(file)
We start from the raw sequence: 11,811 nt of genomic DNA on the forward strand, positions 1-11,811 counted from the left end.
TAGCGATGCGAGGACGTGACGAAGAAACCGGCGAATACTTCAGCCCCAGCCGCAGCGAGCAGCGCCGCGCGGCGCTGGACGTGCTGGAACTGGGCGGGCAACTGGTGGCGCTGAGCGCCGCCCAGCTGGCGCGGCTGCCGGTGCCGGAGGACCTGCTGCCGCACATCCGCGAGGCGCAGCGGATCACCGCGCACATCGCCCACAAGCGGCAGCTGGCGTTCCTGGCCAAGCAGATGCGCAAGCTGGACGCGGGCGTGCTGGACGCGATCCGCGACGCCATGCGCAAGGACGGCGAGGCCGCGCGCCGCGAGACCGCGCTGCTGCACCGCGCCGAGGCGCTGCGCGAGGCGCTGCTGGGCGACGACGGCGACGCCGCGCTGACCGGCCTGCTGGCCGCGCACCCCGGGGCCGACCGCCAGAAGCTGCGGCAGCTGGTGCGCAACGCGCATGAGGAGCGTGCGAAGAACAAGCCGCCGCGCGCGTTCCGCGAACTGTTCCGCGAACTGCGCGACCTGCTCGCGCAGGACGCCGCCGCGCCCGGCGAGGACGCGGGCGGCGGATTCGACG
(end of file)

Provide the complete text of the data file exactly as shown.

We start from the raw sequence: 11,811 nt of genomic DNA on the forward strand, positions 1-11,811 counted from the left end.
TAGCGATGCGAGGACGTGACGAAGAAACCGGCGAATACTTCAGCCCCAGCCGCAGCGAGCAGCGCCGCGCGGCGCTGGACGTGCTGGAACTGGGCGGGCAACTGGTGGCGCTGAGCGCCGCCCAGCTGGCGCGGCTGCCGGTGCCGGAGGACCTGCTGCCGCACATCCGCGAGGCGCAGCGGATCACCGCGCACATCGCCCACAAGCGGCAGCTGGCGTTCCTGGCCAAGCAGATGCGCAAGCTGGACGCGGGCGTGCTGGACGCGATCCGCGACGCCATGCGCAAGGACGGCGAGGCCGCGCGCCGCGAGACCGCGCTGCTGCACCGCGCCGAGGCGCTGCGCGAGGCGCTGCTGGGCGACGACGGCGACGCCGCGCTGACCGGCCTGCTGGCCGCGCACCCCGGGGCCGACCGCCAGAAGCTGCGGCAGCTGGTGCGCAACGCGCATGAGGAGCGTGCGAAGAACAAGCCGCCGCGCGCGTTCCGCGAACTGTTCCGCGAACTGCGCGACCTGCTCGCGCAGGACGCCGCCGCGCCCGGCGAGGACGCGGGCGGCGGATTCGACG